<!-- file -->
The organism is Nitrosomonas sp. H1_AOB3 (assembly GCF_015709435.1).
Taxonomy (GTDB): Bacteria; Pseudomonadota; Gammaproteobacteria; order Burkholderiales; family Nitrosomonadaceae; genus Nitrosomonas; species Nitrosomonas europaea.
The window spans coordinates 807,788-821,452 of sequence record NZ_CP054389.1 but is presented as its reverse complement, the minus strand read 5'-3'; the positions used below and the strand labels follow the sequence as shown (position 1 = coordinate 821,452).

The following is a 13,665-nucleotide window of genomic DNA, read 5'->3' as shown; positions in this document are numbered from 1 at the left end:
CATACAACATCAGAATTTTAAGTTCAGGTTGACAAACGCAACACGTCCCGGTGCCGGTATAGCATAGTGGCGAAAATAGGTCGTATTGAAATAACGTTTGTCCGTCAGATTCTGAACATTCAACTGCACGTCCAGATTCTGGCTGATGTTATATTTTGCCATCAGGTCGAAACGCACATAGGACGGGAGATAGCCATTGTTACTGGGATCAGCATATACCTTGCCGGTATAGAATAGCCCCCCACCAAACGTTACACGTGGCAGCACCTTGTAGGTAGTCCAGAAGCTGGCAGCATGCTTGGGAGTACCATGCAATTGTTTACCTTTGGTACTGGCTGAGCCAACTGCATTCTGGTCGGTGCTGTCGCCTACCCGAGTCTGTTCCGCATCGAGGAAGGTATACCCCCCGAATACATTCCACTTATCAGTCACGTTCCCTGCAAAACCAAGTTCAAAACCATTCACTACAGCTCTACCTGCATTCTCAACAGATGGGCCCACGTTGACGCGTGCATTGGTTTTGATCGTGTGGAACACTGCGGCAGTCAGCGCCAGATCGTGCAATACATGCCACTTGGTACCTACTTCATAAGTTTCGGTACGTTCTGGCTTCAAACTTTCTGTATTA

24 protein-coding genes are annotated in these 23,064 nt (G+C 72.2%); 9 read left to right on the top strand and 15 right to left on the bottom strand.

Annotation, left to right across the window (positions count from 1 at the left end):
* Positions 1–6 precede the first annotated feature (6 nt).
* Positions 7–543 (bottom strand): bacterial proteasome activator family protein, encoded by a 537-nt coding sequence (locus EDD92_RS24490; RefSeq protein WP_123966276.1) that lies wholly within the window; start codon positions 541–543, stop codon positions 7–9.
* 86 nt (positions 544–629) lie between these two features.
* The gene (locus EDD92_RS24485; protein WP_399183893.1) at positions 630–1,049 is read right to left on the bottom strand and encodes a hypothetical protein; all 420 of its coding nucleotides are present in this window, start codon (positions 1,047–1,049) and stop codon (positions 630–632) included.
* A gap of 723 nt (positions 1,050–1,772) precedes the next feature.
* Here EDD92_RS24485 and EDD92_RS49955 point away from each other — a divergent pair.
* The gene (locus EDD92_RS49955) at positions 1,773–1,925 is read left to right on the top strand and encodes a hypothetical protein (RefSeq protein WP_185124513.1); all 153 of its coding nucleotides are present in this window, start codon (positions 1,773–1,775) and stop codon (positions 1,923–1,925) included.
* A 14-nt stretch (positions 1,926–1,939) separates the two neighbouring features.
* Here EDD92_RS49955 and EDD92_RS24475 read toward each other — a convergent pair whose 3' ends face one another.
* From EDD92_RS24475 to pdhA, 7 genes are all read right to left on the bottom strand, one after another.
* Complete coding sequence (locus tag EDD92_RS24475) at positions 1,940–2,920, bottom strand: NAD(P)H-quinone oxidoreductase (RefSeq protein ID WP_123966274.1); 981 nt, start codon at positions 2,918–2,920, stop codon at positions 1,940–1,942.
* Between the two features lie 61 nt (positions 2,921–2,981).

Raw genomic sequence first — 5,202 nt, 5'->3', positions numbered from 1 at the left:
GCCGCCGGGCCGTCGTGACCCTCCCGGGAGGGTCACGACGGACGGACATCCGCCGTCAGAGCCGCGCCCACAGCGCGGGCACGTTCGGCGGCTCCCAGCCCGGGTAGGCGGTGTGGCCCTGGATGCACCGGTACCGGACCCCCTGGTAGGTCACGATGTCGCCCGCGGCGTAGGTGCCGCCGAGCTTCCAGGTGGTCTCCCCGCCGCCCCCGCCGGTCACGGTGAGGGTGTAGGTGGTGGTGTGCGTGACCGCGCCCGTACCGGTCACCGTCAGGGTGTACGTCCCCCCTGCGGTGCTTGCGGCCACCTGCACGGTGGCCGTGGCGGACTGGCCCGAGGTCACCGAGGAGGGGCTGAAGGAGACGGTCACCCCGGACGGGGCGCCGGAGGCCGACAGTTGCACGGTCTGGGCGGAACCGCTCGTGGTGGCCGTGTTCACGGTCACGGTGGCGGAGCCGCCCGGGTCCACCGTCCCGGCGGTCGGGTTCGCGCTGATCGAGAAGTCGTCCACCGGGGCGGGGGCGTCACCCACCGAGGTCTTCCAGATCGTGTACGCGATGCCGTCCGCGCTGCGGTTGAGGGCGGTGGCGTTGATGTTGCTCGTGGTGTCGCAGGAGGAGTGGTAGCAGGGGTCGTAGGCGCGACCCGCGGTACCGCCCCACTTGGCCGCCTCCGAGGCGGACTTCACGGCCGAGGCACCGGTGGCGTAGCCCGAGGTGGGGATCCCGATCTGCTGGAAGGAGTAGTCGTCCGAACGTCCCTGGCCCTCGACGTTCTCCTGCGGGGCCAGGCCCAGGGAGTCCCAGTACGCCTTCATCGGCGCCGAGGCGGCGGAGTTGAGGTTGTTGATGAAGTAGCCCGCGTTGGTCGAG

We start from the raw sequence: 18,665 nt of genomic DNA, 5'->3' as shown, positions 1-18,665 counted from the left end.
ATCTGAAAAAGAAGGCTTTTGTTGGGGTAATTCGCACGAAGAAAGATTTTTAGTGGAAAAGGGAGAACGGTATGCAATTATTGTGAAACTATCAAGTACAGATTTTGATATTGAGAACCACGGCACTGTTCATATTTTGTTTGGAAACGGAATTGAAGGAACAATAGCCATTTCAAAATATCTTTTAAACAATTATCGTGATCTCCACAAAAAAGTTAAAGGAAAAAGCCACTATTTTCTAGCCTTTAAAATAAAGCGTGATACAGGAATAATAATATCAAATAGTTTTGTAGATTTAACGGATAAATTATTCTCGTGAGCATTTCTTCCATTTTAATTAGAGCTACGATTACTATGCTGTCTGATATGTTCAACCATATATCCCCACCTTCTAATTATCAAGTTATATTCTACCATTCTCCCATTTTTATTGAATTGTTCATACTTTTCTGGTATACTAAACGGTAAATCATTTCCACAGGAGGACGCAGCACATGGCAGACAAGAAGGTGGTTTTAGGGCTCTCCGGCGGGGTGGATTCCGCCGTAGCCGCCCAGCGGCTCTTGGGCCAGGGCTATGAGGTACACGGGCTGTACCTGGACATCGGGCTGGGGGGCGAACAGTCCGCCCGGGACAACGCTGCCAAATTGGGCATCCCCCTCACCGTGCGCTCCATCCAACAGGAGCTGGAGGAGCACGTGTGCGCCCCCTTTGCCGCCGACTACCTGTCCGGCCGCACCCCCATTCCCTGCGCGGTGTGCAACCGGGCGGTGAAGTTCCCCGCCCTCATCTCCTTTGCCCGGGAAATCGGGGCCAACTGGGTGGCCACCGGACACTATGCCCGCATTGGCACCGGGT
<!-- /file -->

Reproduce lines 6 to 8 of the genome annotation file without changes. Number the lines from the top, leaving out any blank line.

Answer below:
24 protein-coding genes are annotated in these 23,064 nt (G+C 72.2%); 9 read left to right on the top strand and 15 right to left on the bottom strand.

Annotation, left to right across the window (positions count from 1 at the left end):
* Positions 1–6 precede the first annotated feature (6 nt).